Bethan Laura Wood

London based designer Bethan Laura Wood a mundane character. Her work and looks are filled with colorful optimism. She seems to exude all colors of the rainbow

Earlier this year Wood has improved her chandelier made up out of blooming imitation wisteria. ‘During the lockdown, we discovered a quite serious construction error that we would not have seen, if not for the extra down time due to the lockdown. It gave us the opportunity to double check everything, making sure they were all hanging the right way.’ 

There too were other advantages, because of the lockdown. ‘I finally had time to make a series of drawings of a pet cactus I bought in Brazil. I had wanted to do this for ages. I think its shape is amazing. I have seen it grow every day, especially this summer. It was quite interesting to wake up every morning and discover the shape of the cactus changed once again.’ 

During this peculiar period, when she was not allowed to leave the house, she stared for hours at a French abstract painting she bought before lockdown. ‘You can find it on my Instagram, it has a very interesting color palette of browns, flesh colors, orange and green. I used to only be attracted to vibrant colors and have never been very interested in those muddy greyish colors. She laughs. ‘But when you reach a certain age the brown shades in your life start to take command, your viewpoint obviously changes. So I was increasingly more interested in the mixture of muddy colors and now see new options with these colors. I’m working on my love for brown. So who knows, maybe you are going to see more brown in my work.’

So far the colors she has used were bright and cheerful. Since 2009, in her studio in London’s East End, Wood has developed a colorful and diverse portfolio, consisting of projects for the brands like Rosenthal, Perrier-Jouët and Valextra. Wood grew up in the Midlands but felt drawn to an environment that exudes urban energy. After studying Three-Dimensional Design in Brighton, she left for London.

Artwork 2 Bethan Laura Wood Woth @JW.Kaldenbach
Artwork sketch Bethan Laura Wood Woth @JW.Kaldenbach
Artwork 1 Bethan Laura Westwood Woth @JW.Kaldenbach

Colourdisc made of Murano glass. The glass forms are fixed to the structure’s body with two brass pins drawing an abstract shape of the traditional 1960s disc
chandeliers. Venini for Cassina, 2020. 


Sketch for the Guadalupe Daybed. Commissioned for the Divina exhibition by Kvadrat, 2014. 




To many people colors and patterns are superficial or ornamental, but in Wood’s work they originate out of a sense of depth. ‘Most people think my main focus is always on colors and patterns, but it is actually about layers and composition. I don’t just stick something on a surface. The starting point of all of my projects is its context, history and colors and techniques previously used by a client or brand. Following the research I will blend their identity into my own style, which offers the new project a new personal touch.’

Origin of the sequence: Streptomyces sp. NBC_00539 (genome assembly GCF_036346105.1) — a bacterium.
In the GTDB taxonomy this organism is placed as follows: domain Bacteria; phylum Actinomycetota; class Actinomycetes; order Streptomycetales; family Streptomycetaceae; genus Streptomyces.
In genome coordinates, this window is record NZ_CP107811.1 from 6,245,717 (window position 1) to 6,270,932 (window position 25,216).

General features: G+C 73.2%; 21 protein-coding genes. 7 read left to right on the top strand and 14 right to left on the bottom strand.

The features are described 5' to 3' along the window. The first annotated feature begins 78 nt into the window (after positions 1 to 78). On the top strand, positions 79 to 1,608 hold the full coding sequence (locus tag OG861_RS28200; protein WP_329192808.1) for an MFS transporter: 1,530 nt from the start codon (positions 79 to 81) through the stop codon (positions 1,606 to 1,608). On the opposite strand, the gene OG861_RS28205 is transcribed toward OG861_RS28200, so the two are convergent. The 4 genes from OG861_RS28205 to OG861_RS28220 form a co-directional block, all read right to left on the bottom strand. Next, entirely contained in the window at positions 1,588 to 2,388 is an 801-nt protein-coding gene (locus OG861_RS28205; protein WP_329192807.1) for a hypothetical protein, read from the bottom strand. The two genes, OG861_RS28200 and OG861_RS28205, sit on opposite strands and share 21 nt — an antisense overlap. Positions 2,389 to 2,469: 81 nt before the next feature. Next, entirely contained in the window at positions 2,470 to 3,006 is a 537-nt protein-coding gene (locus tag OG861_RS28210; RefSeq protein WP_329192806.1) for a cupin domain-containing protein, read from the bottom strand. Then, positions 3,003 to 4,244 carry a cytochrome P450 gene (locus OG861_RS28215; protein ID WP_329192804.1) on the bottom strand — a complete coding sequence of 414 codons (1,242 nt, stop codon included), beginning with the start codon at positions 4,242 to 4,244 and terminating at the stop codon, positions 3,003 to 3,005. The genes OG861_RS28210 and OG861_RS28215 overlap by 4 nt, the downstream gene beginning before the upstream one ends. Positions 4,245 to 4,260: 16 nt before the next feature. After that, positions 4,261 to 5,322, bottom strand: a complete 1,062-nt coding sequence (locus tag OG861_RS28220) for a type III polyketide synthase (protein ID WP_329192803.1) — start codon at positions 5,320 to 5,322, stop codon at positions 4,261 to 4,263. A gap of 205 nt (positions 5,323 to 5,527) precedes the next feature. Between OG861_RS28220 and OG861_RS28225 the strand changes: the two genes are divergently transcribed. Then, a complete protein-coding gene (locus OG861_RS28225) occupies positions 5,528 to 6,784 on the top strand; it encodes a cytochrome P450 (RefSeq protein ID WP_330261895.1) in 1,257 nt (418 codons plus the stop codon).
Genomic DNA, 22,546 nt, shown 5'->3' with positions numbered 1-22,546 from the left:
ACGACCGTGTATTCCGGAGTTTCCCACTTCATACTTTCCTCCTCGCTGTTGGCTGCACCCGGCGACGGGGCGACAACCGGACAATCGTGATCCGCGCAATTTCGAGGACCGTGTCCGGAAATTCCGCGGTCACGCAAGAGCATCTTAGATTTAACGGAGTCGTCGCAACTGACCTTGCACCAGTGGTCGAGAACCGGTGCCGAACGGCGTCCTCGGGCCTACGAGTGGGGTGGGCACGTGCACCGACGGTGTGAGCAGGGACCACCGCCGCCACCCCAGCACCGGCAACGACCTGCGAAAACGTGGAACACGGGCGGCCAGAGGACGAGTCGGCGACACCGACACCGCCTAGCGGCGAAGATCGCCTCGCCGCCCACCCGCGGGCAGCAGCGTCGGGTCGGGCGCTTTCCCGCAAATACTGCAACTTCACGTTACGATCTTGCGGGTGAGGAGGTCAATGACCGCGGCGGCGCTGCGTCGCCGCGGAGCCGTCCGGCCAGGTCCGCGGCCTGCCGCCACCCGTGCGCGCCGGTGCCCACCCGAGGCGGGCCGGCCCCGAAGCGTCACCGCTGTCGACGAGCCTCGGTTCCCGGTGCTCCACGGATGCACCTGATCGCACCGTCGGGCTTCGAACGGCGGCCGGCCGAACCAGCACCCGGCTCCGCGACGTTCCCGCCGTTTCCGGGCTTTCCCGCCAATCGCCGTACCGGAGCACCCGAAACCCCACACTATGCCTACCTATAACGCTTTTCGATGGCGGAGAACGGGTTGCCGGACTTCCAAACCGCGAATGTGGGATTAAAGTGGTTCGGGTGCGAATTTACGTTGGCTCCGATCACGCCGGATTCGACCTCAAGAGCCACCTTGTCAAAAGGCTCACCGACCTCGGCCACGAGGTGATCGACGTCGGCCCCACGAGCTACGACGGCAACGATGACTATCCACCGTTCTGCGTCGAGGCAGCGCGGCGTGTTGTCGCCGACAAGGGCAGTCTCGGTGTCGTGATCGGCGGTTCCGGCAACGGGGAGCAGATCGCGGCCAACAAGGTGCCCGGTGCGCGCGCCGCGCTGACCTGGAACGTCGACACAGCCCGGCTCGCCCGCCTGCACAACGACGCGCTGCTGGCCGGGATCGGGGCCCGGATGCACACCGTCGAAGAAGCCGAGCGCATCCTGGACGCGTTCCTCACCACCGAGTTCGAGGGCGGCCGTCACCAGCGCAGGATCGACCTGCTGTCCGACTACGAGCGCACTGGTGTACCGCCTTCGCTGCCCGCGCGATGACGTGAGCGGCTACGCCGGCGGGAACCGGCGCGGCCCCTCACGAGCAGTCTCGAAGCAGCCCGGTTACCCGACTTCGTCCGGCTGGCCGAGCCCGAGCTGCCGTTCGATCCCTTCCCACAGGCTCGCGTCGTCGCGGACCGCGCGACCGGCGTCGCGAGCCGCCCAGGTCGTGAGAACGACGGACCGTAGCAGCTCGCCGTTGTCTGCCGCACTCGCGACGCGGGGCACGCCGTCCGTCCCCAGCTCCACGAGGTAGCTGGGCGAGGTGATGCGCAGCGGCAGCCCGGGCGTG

Take for instance the tea set for Rosenthal. After doing some research in a house designed by Bauhaus founder Walter Gropius, Bethan Laura discovered that there once was a glass room filled with live flamingos. Peacocks used to roam free on the grounds. So she added peacock blue and flamingo pink to the new Rosenthal tea set. ‘I very much like this bubblegum look, which almost makes the porcelain look soft and kneadable, instead of hard.’


‘I am increasingly more interested in the mixture of muddy colors’




Wood never stops studying color combinations. She is always busy finding a special new color combination, that slightly differs from the palette people are used to. ‘Its always very interesting to study which colors people buy and use to create their version of harmony. Take for instance the color of a liquorice. Some people love it and others deeply resent it, because it makes such a strong statement.’ 

She challenges herself to always add a color that doesn’t fit easily into the color palette. ‘On their own these colors often look too strong and overwhelming. But when you add just a touch of them to another palette, things start to change and become interesting. Similar to putting pepper on a strawberry: mixing different worlds’. 

An example of this approach is the intense red she used in her Hot Desk. ‘The color gives it just that extra oomph.’ A color palette that makes Bethan really happy is that of her Guadeloupe daybed. ‘I am really in love with that joyful color combination.’ It was inspired by her trip to Mexico in 2013. ‘The use of color is so much more vibrant and free than the palette in London. Once I had been to Mexico, I could not return to the ‘London palette’.

It is rather difficult to discuss colors with people, she remarks, ‘I always compare it to champagne. To experience the taste, to understand its nuances, you need to move it around your mouth. Taste it on the tip of your tongue. Working with colors to me feels the same as tasting different flavors.’ 

happy outsider

Wood’s appearance immediate draws attention, even in the trendy borough of Shoreditch people in the streets stop to take pictures. Her outfits with patterns in vivid colors, blue hair, large jewels and striking make-up immediately catches the eye as well as the camera. Bethan Laura Wood sometimes is even compared to a clown, which she does not consider an insult, but rather a compliment. ‘Clowns dish out comments nobody dares to utter. But because they don’t pose a threat often open people’s eyes.’ Through her work, ideas and appearance the rol of a happy outsider seems to be stick just perfect to lovely Bethan Laura Wood.;